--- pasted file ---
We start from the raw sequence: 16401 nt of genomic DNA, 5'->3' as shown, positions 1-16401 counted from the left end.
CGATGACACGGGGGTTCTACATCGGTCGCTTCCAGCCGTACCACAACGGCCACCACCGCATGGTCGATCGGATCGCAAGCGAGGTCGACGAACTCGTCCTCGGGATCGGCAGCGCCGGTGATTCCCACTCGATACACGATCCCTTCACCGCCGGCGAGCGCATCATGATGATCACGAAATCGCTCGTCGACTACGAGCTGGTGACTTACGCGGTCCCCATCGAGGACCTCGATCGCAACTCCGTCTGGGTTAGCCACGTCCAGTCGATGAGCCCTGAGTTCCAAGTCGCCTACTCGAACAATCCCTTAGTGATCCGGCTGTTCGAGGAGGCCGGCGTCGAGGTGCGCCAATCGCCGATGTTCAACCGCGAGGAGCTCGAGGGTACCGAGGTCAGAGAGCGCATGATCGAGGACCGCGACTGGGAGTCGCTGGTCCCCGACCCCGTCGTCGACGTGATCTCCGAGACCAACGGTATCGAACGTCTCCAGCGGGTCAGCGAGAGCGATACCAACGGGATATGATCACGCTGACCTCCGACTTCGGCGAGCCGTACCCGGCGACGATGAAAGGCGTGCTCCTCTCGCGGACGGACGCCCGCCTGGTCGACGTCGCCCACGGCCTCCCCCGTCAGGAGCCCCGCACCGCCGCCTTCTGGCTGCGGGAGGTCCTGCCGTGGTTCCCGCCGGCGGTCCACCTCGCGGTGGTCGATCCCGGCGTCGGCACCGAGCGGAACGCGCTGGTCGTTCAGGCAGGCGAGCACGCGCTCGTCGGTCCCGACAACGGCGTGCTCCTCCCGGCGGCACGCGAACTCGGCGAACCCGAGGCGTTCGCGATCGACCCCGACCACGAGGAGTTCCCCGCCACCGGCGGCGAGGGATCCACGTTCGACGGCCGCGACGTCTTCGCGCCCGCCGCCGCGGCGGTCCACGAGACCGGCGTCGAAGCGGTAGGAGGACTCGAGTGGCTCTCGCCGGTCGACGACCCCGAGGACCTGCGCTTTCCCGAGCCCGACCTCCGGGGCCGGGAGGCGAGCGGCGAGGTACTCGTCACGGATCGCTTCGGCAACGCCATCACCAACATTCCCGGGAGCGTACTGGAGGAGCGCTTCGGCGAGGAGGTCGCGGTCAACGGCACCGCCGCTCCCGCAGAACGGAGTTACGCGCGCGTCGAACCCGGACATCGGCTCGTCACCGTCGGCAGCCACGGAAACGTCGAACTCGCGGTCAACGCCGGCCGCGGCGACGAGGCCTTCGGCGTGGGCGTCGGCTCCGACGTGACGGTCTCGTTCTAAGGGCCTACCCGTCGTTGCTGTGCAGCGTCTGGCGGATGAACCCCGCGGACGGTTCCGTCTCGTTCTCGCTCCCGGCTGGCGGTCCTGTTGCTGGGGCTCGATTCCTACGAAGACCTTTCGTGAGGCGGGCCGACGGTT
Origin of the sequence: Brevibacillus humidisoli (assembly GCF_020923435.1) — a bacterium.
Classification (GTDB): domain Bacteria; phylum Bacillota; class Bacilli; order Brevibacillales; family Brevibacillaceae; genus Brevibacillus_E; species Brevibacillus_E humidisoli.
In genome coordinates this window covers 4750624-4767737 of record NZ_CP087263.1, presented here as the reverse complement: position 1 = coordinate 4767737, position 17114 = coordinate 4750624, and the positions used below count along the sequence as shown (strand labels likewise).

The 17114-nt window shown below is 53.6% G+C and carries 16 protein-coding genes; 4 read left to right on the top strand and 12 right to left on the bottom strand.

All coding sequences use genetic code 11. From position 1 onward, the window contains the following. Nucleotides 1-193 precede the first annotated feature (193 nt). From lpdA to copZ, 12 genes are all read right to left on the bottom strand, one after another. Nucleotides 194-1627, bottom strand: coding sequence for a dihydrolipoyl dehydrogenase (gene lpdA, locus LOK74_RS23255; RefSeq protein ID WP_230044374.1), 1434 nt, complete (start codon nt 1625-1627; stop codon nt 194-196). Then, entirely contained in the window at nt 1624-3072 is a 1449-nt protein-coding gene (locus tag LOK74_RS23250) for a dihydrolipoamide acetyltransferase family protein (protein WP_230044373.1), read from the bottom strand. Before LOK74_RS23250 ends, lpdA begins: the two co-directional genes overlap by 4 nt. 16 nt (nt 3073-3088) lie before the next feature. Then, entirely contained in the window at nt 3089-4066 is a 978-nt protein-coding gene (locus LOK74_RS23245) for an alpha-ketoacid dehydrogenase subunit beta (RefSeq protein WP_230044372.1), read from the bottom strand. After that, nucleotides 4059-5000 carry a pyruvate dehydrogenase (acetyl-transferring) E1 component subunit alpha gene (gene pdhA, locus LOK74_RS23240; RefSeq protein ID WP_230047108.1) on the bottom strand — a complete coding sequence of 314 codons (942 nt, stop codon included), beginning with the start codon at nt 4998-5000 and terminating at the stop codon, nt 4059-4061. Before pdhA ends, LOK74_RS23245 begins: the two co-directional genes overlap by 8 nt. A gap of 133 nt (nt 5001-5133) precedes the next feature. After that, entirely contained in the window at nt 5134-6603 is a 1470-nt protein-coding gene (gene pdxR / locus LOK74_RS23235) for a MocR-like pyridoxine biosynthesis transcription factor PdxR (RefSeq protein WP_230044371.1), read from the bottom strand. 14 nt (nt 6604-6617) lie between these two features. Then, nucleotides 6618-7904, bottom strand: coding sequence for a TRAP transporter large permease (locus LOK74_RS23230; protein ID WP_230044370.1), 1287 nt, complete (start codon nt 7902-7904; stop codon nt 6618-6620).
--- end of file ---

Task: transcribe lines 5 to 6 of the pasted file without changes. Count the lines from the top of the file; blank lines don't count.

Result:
In genome coordinates this window covers 4750624-4767737 of record NZ_CP087263.1, presented here as the reverse complement: position 1 = coordinate 4767737, position 17114 = coordinate 4750624, and the positions used below count along the sequence as shown (strand labels likewise).

The 17114-nt window shown below is 53.6% G+C and carries 16 protein-coding genes; 4 read left to right on the top strand and 12 right to left on the bottom strand.